9. It therefore seems, to say the least of it, unreasonable that the liability of common carriers should have been reduced as against the public from a maximum to a minimum, without any proportionate reduction being made in the rates which they charge, or any other corresponding advantage to the public whose goods they carry.
10. It is also a remarkable fact, which it seems to me impossible to disregard, that, although the Indian Contract Act has now been in force upwards of ten years, the public and the Courts of law in this province, have, so far as I am aware, always acted on the supposition that the law in this respect has not been changed by the Contract Act.
11. This point is also noticed (though apparently little or no weight was attached to it) in the judgment of Sir Michael Westropp in the Bombay case. He observes that one of the reasons for the judgment of the lower Court was that, although the Contract Act had then been in force in Bombay for six years, no judicial authority had been cited to show that Section 152 of that Act applied to carriers for reward, and that, although many actions had been tried in the Court of Small Causes, against the G.I.P. Railway Company, such a defence had never been raised in any of those actions.
12. There is also no doubt that, during the last ten years, similar actions have been constantly tried in this presidency; and, so far as I am aware, this is the first occasion on which the point now before us has been raised.
13. The view which the Courts of law and the public, and even carriers themselves, have taken of the Act for many years after it has become law, is surely a circumstance worthy of our consideration, where the intention of the Contract Act is, to say the least of it, doubtful.
14. Let us now examine the Contract Act itself, and see whether it really did effect this important change in the law.
15. In the first place, as observed by Sir Michael Westropp, the Act purports to be only a partial measure. The preamble recites 'that it is expedient to define and amend certain parts of the law relating to contracts'; and the first Section provides 'that nothing contained in the Act shall affect the provisions of any Statute, Act or Regulation, not thereby expressly repealed, nor any usage or custom of trade, nor any incident of any contract not inconsistent with the provisions of the Act.'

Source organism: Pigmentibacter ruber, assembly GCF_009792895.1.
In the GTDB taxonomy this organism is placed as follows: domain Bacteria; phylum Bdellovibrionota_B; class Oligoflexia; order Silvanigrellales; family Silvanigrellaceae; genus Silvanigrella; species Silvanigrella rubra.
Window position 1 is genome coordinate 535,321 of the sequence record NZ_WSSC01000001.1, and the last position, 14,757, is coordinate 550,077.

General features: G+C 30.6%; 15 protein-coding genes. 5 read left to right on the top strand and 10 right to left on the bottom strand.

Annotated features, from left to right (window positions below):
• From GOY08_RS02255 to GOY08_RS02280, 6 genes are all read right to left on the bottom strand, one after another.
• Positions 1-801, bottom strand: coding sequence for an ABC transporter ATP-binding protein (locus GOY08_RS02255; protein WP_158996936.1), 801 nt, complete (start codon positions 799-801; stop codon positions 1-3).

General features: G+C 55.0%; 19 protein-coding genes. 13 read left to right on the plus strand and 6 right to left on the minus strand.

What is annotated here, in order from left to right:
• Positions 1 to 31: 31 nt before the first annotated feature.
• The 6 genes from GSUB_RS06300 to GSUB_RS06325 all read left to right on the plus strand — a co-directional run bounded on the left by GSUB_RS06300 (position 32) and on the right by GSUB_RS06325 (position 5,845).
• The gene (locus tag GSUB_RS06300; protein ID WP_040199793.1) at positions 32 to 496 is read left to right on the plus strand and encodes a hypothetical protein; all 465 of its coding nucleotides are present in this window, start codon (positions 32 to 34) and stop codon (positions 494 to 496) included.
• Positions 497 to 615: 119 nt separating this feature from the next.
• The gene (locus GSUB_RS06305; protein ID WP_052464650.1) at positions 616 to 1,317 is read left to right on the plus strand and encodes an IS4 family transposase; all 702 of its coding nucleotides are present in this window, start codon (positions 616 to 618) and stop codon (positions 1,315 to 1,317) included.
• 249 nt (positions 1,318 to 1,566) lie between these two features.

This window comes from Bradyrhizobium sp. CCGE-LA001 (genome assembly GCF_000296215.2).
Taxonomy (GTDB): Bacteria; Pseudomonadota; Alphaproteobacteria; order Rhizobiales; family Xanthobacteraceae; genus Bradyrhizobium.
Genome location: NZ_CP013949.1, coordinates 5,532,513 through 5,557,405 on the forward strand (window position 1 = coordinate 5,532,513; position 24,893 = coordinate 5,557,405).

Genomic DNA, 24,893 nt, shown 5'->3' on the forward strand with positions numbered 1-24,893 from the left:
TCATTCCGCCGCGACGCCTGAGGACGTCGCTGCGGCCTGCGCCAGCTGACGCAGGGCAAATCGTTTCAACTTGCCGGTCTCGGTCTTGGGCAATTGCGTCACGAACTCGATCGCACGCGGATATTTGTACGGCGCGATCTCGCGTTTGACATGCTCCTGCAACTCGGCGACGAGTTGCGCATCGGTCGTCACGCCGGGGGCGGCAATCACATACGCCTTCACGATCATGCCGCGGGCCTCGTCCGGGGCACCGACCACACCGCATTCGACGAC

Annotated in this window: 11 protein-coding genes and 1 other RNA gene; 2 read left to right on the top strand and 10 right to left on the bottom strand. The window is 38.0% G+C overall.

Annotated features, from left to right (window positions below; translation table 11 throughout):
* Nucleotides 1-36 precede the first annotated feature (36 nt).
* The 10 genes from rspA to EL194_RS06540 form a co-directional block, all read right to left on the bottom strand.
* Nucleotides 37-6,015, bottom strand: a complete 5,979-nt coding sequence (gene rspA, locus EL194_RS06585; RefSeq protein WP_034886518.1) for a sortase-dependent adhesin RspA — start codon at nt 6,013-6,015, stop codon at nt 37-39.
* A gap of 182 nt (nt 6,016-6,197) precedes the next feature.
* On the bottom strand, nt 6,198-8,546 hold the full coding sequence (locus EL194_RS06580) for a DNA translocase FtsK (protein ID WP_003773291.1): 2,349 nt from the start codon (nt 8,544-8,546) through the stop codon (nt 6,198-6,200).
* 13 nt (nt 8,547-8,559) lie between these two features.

16. Now here at once a question arises, which, as it seems to me, was disposed of without sufficient consideration in the Bombay case.
17. The learned Chief Justice admits, as I understand him, that the law relating to common carriers is a 'custom of trade' within the meaning of this section; but he considers that as this customary law is inconsistent with the general rule laid down in Section 152 of the Act, it is not within the saving clause of the section.
18. Now here I think he is in error; and it seems to me that this clause, when it is rightly understood, affords a solution of the question which, we have now to decide.
19. If the Bombay Court is right, any contract or usage of trade which is inconsistent with the general law laid down by the Contract Act is invalid. Now it seems to me impossible to suppose that this was intended. The Act only lays down certain general rules, which, in the absence of any special contract or usage to the contrary, are binding on contracting parties. But it could never have been intended to restrain free liberty of contract as between man and man, or to invalidate usages or customs which may prevail in any particular trade or business. These customs and usages have only the effect of introducing special terms into all contracts or dealings in any particular trade; their very object is generally to modify or control the general law; and the Contract Act, in my opinion, could never have intended to invalidate all customs or usages which are not in accordance with the general rules which it enacts, or to prevent private persons from entering into contracts which are inconsistent with those rules.